A book tour this fall will bring Garten to the State Theatre on Thursday, Nov. 10, for an onstage interview. Signed books will be available. Tickets ($40-$80) go on sale next Friday, May 20, at 11 a.m., but a presale is happening now, through 10 p.m. today; use the offer code INA. How easy is that? (P.S. You can also use the presale code at the State Theater box office today and save on fees.) 

The picks

Friday at Summit Beer Hall & Patio: Cantus sings excerpts from its upcoming “Covers” concert. Whet your appetite for its June performances of the Beach Boys’ “Pet Sounds” (and maybe get inspired to order those Cantus/Chanticleer tix for October). 6-8 p.m. Free.

Friday at Jazz Central Studios: Michael O’Brien & Latin Jazz Quartet. New York-based, Minnesota-born bassist O’Brien is back in the Cities, visiting and playing several gigs with his many friends. On Friday he’s the featured artist with the Latin Jazz Quartet, with Geoff Sen on trumpet, Mac Santiago on drums, Joe Strachan on piano and Babatunde Lea on congas. 8-10 p.m. $10/$5 with student ID.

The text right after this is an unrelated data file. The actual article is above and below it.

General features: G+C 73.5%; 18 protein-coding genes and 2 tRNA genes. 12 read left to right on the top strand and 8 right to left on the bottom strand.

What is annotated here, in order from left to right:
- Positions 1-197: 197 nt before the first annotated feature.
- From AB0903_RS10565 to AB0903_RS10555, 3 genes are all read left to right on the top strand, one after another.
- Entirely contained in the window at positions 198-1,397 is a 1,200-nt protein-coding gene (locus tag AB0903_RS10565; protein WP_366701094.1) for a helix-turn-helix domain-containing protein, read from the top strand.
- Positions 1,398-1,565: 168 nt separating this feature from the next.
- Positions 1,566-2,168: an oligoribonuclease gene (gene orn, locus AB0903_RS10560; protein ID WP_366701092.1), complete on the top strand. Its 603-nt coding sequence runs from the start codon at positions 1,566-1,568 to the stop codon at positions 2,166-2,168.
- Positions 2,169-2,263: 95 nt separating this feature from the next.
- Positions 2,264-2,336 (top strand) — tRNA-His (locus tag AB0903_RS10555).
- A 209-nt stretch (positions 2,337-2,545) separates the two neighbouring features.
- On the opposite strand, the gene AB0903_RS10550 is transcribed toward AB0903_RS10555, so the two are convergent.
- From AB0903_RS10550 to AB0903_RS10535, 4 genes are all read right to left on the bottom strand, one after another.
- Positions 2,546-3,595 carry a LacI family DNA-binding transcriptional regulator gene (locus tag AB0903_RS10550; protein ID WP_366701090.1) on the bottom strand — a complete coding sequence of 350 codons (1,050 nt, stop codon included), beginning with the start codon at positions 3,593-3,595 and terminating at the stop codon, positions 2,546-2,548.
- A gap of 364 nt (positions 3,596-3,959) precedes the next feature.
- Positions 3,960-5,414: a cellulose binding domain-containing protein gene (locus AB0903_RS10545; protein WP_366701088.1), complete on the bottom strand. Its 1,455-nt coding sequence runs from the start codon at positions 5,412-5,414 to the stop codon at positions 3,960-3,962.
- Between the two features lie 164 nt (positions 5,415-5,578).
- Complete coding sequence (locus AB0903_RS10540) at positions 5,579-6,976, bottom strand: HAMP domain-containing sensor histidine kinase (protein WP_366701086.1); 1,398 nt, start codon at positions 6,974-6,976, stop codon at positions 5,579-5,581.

Friday through Sunday in Northeast Minneapolis: Art-A-Whirl. For its 21st year, the nation’s largest open studio tour expects 50,000 people to visit its more than 50 locations (including homes, storefronts, and whole buildings full of artists’ studios), view art by over 600 artists working in 20+ mediums including painting, printmaking, photography, glass, sculpture and clay, and maybe even buy some art. Art-A-Whirl has become such a party, with live music everywhere at restaurants and brewhouses, and amazing people-watching and cool free trolleys, that it’s easy to forget that artists need to eat. Look around, fall in love with something, talk to the artist, whip out your cash or credit card and bring it home. Plan your visit with help from the excellent website, downloadable map, brand-new app, and/or old-school printed artist directory and guide, available at three information booths. Save parking headaches and get the Metro Transit pass. And oh BTW, some of the bands/musicians playing this year are Brass Messengers, Patty and the Buttons, Jeremy Messersmith, Sonny Knight & The Lakers, Molly Dean, Charlie Parr and Dosh. 5-10 p.m. Friday, noon-8 p.m. Saturday, noon-5 p.m. Sunday.